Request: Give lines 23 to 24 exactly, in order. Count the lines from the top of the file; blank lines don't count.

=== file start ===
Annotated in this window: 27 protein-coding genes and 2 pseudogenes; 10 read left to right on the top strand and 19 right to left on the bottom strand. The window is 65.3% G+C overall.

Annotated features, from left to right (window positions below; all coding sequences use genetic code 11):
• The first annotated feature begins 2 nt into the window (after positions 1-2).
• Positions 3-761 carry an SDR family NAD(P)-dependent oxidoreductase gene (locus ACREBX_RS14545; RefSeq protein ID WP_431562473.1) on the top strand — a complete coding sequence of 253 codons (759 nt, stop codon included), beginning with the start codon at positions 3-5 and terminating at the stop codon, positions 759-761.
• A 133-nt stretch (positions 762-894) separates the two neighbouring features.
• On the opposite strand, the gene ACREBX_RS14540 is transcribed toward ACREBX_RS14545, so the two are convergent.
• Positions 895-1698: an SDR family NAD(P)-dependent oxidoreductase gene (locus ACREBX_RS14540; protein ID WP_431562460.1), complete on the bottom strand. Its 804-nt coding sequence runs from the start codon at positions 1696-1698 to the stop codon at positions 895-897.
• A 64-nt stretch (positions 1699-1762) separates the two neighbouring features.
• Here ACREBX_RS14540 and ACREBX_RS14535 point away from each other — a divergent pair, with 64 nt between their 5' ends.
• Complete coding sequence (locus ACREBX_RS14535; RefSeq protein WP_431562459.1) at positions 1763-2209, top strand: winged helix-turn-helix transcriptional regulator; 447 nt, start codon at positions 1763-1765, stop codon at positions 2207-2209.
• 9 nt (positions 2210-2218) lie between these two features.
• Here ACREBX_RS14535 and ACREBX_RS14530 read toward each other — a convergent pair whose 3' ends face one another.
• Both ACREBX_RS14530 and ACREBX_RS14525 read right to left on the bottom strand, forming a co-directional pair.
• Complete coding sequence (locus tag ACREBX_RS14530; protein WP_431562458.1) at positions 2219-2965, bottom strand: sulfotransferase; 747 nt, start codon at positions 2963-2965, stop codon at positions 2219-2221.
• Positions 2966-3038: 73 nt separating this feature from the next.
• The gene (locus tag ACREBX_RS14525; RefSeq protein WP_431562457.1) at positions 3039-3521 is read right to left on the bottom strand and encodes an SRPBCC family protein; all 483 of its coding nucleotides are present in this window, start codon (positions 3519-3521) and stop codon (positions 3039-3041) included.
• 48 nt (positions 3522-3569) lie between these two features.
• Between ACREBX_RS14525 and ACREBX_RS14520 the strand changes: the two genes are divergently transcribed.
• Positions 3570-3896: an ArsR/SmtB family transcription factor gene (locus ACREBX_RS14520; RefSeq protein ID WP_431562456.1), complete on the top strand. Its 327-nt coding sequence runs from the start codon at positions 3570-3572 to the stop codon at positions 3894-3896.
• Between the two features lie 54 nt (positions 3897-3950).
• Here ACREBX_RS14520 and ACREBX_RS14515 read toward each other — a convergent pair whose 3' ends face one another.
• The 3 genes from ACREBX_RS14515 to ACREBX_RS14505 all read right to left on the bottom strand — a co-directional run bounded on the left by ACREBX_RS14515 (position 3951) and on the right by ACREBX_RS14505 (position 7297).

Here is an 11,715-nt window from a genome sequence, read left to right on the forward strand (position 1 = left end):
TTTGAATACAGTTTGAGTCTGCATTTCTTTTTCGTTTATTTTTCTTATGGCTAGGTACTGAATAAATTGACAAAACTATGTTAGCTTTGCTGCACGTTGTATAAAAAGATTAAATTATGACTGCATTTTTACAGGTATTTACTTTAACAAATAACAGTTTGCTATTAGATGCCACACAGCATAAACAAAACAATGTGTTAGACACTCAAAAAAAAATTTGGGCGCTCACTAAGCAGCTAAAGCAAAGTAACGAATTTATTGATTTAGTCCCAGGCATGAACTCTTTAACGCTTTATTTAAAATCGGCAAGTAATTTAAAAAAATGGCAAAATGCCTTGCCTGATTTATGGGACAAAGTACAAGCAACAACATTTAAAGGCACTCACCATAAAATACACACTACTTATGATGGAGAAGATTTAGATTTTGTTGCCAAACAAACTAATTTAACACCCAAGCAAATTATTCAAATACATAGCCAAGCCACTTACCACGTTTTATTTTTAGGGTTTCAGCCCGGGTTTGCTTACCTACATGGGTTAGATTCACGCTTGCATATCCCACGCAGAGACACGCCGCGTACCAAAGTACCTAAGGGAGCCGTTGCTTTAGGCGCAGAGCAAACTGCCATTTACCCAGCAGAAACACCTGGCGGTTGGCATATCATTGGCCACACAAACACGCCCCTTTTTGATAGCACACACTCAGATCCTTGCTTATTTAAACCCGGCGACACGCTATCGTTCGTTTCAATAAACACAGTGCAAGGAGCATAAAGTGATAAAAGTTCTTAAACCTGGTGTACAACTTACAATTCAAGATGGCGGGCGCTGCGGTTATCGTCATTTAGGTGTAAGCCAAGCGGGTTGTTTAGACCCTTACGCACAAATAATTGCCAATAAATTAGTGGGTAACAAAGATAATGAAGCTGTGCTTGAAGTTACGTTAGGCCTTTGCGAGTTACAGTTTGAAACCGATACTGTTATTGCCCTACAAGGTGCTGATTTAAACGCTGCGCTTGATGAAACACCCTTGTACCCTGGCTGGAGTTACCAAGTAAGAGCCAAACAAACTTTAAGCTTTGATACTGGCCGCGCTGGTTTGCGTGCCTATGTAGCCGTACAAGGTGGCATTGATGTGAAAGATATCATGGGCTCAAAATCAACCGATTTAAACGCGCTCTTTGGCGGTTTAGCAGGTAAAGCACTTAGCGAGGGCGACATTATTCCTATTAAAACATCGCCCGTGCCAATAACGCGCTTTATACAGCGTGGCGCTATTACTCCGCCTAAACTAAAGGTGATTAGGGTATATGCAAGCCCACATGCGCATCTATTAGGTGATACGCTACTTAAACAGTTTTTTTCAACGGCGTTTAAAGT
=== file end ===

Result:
Here is an 11,715-nt window from a genome sequence, read left to right on the forward strand (position 1 = left end):
TTTGAATACAGTTTGAGTCTGCATTTCTTTTTCGTTTATTTTTCTTATGGCTAGGTACTGAATAAATTGACAAAACTATGTTAGCTTTGCTGCACGTTGTATAAAAAGATTAAATTATGACTGCATTTTTACAGGTATTTACTTTAACAAATAACAGTTTGCTATTAGATGCCACACAGCATAAACAAAACAATGTGTTAGACACTCAAAAAAAAATTTGGGCGCTCACTAAGCAGCTAAAGCAAAGTAACGAATTTATTGATTTAGTCCCAGGCATGAACTCTTTAACGCTTTATTTAAAATCGGCAAGTAATTTAAAAAAATGGCAAAATGCCTTGCCTGATTTATGGGACAAAGTACAAGCAACAACATTTAAAGGCACTCACCATAAAATACACACTACTTATGATGGAGAAGATTTAGATTTTGTTGCCAAACAAACTAATTTAACACCCAAGCAAATTATTCAAATACATAGCCAAGCCACTTACCACGTTTTATTTTTAGGGTTTCAGCCCGGGTTTGCTTACCTACATGGGTTAGATTCACGCTTGCATATCCCACGCAGAGACACGCCGCGTACCAAAGTACCTAAGGGAGCCGTTGCTTTAGGCGCAGAGCAAACTGCCATTTACCCAGCAGAAACACCTGGCGGTTGGCATATCATTGGCCACACAAACACGCCCCTTTTTGATAGCACACACTCAGATCCTTGCTTATTTAAACCCGGCGACACGCTATCGTTCGTTTCAATAAACACAGTGCAAGGAGCATAAAGTGATAAAAGTTCTTAAACCTGGTGTACAACTTACAATTCAAGATGGCGGGCGCTGCGGTTATCGTCATTTAGGTGTAAGCCAAGCGGGTTGTTTAGACCCTTACGCACAAATAATTGCCAATAAATTAGTGGGTAACAAAGATAATGAAGCTGTGCTTGAAGTTACGTTAGGCCTTTGCGAGTTACAGTTTGAAACCGATACTGTTATTGCCCTACAAGGTGCTGATTTAAACGCTGCGCTTGATGAAACACCCTTGTACCCTGGCTGGAGTTACCAAGTAAGAGCCAAACAAACTTTAAGCTTTGATACTGGCCGCGCTGGTTTGCGTGCCTATGTAGCCGTACAAGGTGGCATTGATGTGAAAGATATCATGGGCTCAAAATCAACCGATTTAAACGCGCTCTTTGGCGGTTTAGCAGGTAAAGCACTTAGCGAGGGCGACATTATTCCTATTAAAACATCGCCCGTGCCAATAACGCGCTTTATACAGCGTGGCGCTATTACTCCGCCTAAACTAAAGGTGATTAGGGTATATGCAAGCCCACATGCGCATCTATTAGGTGATACGCTACTTAAACAGTTTTTTTCAACGGCGTTTAAAGT